As an android developer, you always wish that your application run smooth and fast. There are many ways to improve performance of the application by coding as well as layout design.
Layouts are a key part of Android applications because that directly affect the user experience. If implemented poorly, your layout can lead to a memory hungry application with slow UIs. As most Android phones run on less powerful CPUs and GPUs, we developers should make sure the application we develop does not overload both the processors with unwanted and/or repetitive instructions.
GPU stands for Graphical Processing Units, architecture of GPU is not differed too much from CPU. One of the main functions of the GPU is to lighten the load on the CPU, especially when running graphics intensive applications like hi-res games or 3D graphics apps.
How to avoid layout rendering issue?
When building your views, it is important to look at the Component Tree in the upper-right of the IDE screen. The more nested your views become, the more complicated the View Tree becomes, and the longer it will take to render.
For each view in your app, Android goes through three steps to render on the screen: Measure, layout, and draw.
- Measure: Measured start as the top of the layout and start measuring the dimension of each view to be displayed on the screen.
- Layout: After measured, each view will layout its children, and pass the child view to its parent (all the way back up to the root view).
- Draw: Once the layout is completed, each view will be drawn on the screen.
The more views your app has, the more time it will take to measure, layout, and draw. To minimize the time, it is important to keep the render tree as flat as possible.
Measure + layout + draw should be = 16ms in order to run at 60fps.
Slow Layout rendering issues can have many root causes but a common one is overdraw.
What is overdraw?
Overdraw means how many times a pixel on the screen has been redrawn in a single frame.
When it occurs?
Overdraw happens every time the application asks the system to draw something on top of something else. i.e, a window with a white background and a single button on top of it. When the system draws the button, it draws over the existing white background. That’s overdraw.
Is Overdraw avoidable?
Yes. But too much overdraw can be an issue. Because devices have limited memory bandwidth and if overdraw causes your application to require more bandwidth than available, performance will degrade.
Problems with overdraw
With overdraw in Android we waste GPU time by coloring the pixels on the screen that end up being colored again by something else later.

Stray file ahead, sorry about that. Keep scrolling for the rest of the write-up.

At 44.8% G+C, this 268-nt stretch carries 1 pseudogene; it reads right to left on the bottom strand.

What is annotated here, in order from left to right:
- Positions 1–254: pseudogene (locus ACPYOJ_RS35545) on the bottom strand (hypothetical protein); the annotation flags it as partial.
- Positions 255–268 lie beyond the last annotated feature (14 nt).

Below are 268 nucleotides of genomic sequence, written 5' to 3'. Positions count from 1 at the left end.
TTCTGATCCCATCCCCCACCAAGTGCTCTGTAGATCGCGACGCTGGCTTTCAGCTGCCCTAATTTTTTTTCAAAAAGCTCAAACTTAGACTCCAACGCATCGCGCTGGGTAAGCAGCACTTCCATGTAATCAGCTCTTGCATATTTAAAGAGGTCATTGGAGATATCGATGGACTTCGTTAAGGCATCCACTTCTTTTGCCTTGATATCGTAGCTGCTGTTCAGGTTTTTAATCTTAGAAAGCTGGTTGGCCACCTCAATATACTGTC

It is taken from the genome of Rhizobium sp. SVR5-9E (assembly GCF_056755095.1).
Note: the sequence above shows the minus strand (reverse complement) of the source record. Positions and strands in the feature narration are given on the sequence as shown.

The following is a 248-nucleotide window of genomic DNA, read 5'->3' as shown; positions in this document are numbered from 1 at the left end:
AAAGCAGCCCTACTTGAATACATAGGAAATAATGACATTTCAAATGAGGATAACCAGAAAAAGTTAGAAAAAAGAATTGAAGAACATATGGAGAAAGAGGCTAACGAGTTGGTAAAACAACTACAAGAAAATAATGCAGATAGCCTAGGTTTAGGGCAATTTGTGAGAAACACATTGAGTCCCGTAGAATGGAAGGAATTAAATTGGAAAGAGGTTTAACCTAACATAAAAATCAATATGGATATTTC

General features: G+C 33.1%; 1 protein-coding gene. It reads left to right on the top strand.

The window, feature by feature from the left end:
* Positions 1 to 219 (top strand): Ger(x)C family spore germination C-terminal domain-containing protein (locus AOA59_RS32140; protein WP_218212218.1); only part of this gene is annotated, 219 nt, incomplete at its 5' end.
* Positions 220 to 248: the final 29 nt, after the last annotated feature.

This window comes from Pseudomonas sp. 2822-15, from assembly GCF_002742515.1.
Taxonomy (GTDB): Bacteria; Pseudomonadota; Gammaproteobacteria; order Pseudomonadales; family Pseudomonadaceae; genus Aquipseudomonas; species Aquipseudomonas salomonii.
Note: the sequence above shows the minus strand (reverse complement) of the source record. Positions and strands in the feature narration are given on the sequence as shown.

How to identify?
There are many ways to identify and fix it, but following Three are most popular:
- Hierarchy Viewer
- Tracer for OpenGL
- Show GPU overdraw.
The first two can be found in ADT or the stand-alone monitor tool. The last tool is part of Android Developer options.
Hierarchy viewer shows the views tree of the currently presented layout on the device, and allow to analyze the time consumption for every component, basically it provide visual representation of the layout’s view hierarchy. For more understanding you can go through android official site.
Tracer for OpenGL that comes with the SDK and can be run from the Device Monitor. This tool will show you how your screen is drawn, step-by-step, component-by-component. You can read more from here.
GPU overdraw tool paints the screen in different colors to indicate where overdraw occurs, and how much. You will notice that your screen filled with different colors. This colors represent how many times the pixel has been painted on the screen.
Fig.1 Color key for Debug GPU Overdraw output
Red: Overdrawn four or more times
Light Red: Overdrawn three times
Green: Overdrawn twice
Blue: Overdrawn once
True Color: No overdraw
How to enable it?
Steps: Got to settings > Developer options > select “Debug GPU overdraw”.
Overdraw depends on how your layout is built. There are many ways to fix overdraw as mention above,
Most popular is by removing the window background – As you can see in the Fig. 2.1 there is 2x overdraw (Green color) at the background of the screen. Even though there is only one layer of semi white background. Because every application has default background.
so, default background + semi white background = 2x overdraw.
Fig.2.1 Screen with overdraw
The solution is simply removing the background from the root layout (ScrollView) & setting the android:windowBackground attribute on your application theme with your custom background color, or calling getWindow ().setBackgroundDrawableResource (<color>) on the Activity’s onCreate() method.
So, Going From this:
<ScrollView xmlns:android="http://schemas.android.com/apk/res/android" android:layout_width="match_parent" android:layout_height="match_parent" android:background="@color/color_app_bg">
<ScrollView xmlns:android="http://schemas.android.com/apk/res/android" android:layout_width="match_parent" android:layout_height="match_parent">
Add to application theme (in style.xml)
<style name="AppTheme" parent="Theme.AppCompat.Light.NoActionBar"> <item name="android:windowBackground">@color/color_app_bg </item> </style>
Add to Activity’s onCreate ()
Fig.2.2 Screen after optimize overdraw
So, modifying the layout gives the result as Fig. 2.2. Now the red marks are invisible suggesting that there’s very less or nil overdraw. This view is faster to render by the GPU, less time consumed and helps overall user experience to be much smoother and faster.